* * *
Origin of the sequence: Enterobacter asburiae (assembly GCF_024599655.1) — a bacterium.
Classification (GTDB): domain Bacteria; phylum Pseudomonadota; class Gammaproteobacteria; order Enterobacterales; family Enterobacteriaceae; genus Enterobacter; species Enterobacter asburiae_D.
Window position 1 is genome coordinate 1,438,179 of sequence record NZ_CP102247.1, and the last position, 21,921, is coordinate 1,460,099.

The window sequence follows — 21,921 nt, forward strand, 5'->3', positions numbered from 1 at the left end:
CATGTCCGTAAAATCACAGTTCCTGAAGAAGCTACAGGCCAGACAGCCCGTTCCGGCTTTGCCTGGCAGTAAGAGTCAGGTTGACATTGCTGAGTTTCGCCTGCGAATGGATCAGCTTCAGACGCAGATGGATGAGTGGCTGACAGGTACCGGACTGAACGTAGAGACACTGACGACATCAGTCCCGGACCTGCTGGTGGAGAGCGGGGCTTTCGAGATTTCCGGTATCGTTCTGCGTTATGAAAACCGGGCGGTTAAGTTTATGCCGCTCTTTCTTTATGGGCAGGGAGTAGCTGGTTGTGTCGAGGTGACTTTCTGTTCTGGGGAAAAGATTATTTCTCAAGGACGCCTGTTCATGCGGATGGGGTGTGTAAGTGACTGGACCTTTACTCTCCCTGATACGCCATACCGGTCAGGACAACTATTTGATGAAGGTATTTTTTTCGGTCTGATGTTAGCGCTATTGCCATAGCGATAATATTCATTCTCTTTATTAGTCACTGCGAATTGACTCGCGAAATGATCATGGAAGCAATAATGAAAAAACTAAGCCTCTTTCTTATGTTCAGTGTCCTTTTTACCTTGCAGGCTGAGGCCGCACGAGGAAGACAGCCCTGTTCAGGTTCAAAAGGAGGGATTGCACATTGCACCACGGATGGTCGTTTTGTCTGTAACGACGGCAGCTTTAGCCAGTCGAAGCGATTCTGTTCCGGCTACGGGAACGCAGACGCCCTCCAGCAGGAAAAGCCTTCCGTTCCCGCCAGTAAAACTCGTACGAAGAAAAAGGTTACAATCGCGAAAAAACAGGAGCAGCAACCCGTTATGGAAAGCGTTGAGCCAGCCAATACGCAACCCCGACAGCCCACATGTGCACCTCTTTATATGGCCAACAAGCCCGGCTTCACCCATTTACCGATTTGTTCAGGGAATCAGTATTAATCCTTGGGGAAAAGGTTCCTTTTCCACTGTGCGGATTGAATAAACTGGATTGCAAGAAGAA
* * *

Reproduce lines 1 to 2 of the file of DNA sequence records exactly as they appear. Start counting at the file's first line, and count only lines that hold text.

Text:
Origin of the sequence: Enterobacter asburiae (assembly GCF_024599655.1) — a bacterium.
Classification (GTDB): domain Bacteria; phylum Pseudomonadota; class Gammaproteobacteria; order Enterobacterales; family Enterobacteriaceae; genus Enterobacter; species Enterobacter asburiae_D.